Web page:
SO I went to the local outfitters, MEC, top class outfitters for mountain climbing etc, and looked at light weight pack stoves. They all want to use the small butane propane mix cans. And a small stove rack for one pot that screws on the can usually. One can = one hour of cooking.
But it will boil a liter of water in 4 minutes. Whats the rush???


OK many of us that actually go into the mountains, like to cook things quicker than over an open fire and taking 20 minutes or longer to just boil water doesn't do it for me... I very seldom have a fire anywhere near the tent, dangerous and fumes.... so with it being using a butane stove...I can set my tent up and boil water in less than 5 minutes...I can set tent while water is boiled. 2 things at a time...I set up camp, eat and climb into bag. All warm, fed, in the am when I want coffee...I can have a cup before noon...with your stove...it would take forever to heat up a cup of joe...sorry.



posted on Jan, 20 2012 @ 06:37 AM
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Ok I am back. I did the water test with the canned heat. Notice the can says 8 hours on it in image one, on left.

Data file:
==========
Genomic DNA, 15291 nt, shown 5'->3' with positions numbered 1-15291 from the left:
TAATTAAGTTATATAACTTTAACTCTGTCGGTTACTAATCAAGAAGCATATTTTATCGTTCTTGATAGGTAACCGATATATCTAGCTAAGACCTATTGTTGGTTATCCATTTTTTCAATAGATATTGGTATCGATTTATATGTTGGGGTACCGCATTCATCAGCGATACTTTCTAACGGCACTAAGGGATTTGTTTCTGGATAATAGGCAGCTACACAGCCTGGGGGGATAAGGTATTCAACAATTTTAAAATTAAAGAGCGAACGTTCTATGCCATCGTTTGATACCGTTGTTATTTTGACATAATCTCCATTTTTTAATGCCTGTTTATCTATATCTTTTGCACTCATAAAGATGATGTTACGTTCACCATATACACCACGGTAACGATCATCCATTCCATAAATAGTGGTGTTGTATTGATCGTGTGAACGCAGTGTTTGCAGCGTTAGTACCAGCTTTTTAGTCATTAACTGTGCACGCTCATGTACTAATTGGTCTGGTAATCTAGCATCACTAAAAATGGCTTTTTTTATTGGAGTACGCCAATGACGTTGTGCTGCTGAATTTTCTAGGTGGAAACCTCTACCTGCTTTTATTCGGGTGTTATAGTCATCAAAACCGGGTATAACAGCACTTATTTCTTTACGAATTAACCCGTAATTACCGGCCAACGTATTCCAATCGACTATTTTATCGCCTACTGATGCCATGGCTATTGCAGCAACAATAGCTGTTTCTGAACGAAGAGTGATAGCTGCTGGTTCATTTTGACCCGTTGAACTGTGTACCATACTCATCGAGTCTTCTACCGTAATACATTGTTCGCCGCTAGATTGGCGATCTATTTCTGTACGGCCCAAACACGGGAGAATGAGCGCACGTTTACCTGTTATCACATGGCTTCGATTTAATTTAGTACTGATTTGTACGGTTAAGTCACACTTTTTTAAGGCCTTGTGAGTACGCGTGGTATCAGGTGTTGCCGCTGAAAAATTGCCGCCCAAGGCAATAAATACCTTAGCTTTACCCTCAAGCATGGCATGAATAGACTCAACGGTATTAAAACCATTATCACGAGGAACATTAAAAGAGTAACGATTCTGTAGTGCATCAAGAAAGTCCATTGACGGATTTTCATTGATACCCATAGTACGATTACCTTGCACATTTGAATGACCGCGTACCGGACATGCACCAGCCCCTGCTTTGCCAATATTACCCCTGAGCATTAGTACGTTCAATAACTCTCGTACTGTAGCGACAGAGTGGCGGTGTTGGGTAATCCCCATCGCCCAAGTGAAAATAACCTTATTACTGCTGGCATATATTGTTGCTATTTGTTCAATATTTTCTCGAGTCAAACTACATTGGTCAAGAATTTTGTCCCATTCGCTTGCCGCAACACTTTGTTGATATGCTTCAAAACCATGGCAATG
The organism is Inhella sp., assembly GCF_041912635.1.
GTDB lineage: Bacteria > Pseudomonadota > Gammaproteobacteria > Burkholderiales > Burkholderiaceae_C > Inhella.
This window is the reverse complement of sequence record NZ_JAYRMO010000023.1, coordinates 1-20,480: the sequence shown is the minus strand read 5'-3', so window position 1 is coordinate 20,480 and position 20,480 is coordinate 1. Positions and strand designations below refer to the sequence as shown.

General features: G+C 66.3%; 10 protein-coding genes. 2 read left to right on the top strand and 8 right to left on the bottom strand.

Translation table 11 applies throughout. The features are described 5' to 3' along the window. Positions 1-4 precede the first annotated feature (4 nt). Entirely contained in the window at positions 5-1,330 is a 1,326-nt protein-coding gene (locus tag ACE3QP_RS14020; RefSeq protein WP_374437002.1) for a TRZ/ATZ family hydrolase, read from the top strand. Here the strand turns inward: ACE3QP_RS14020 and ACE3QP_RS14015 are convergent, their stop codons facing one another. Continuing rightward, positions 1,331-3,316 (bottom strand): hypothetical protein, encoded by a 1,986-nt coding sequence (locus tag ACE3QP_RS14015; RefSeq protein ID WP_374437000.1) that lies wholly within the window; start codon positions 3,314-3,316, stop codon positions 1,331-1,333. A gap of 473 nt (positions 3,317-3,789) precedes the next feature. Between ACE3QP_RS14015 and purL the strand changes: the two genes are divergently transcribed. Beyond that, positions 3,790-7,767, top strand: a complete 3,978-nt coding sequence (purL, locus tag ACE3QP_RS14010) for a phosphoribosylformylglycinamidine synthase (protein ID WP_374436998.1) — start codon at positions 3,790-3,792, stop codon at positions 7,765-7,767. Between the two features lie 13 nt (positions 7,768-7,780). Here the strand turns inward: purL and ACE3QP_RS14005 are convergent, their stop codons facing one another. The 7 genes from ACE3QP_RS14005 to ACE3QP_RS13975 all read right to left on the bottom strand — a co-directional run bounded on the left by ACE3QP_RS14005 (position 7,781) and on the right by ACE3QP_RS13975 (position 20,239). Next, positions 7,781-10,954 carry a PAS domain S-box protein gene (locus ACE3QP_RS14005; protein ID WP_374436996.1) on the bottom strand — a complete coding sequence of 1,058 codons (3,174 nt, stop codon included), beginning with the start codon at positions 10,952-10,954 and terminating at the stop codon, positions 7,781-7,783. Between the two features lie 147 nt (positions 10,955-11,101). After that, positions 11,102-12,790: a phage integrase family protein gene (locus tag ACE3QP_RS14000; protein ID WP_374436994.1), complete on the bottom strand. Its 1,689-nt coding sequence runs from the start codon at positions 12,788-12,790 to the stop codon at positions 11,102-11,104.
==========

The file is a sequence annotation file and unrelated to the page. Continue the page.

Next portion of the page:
So in this image gallery, test one. Cheap and dirty with a few small items. 14 minutes to boil, but not rapidly boil.

gallery one


So then I used the tomato can, to get the pot up where the flame is hot, so it licks the bottom of the pot.
And I put that little metal cup in there as a lid. 7 minutes to full boil.

gallery 2

So that is what I will end up with, and I will just modify that can, so it has a grill of some kind that fits on top.
And maybe put a few air holes on one side near the bottom.

8 hours of cooking time? Yeah that works for me. I will wait 7 minutes to boil water.
edit on 20-1-2012 by Rocketman7 because: (no reason given)



posted on Jan, 20 2012 @ 07:50 AM
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reply to post by Rocketman7
 


What do I have for heat,light and cooking??

A 5 man military arctic bell tent with a woodstove in it that we can cook on.
I don't even have to carry it because it is already at our bugout location ready and waiting.

In the meantime until I get to the location,I have an arctic sleeping bag with a bivy sack that should be good til about minus 40 at least.
For cooking...we have a portable hobostove.
Light...I am not worried about...my eyes will adjust and I also have a night vision device.

I have been preparing and practicing for a few years now.

The bell tent and stove is also great for ice fishing trips.



posted on Jan, 20 2012 @ 08:06 AM
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I have used a wide variety of stoves over the years and always go back to my MSR Whisperlite because it can run on a variety of fuels readily available i.e. white gas, unleaded and jet fuel. For short backpacking trips I have used small and light alcohol stoves with good success and have made a couple of my own out of old soda cans.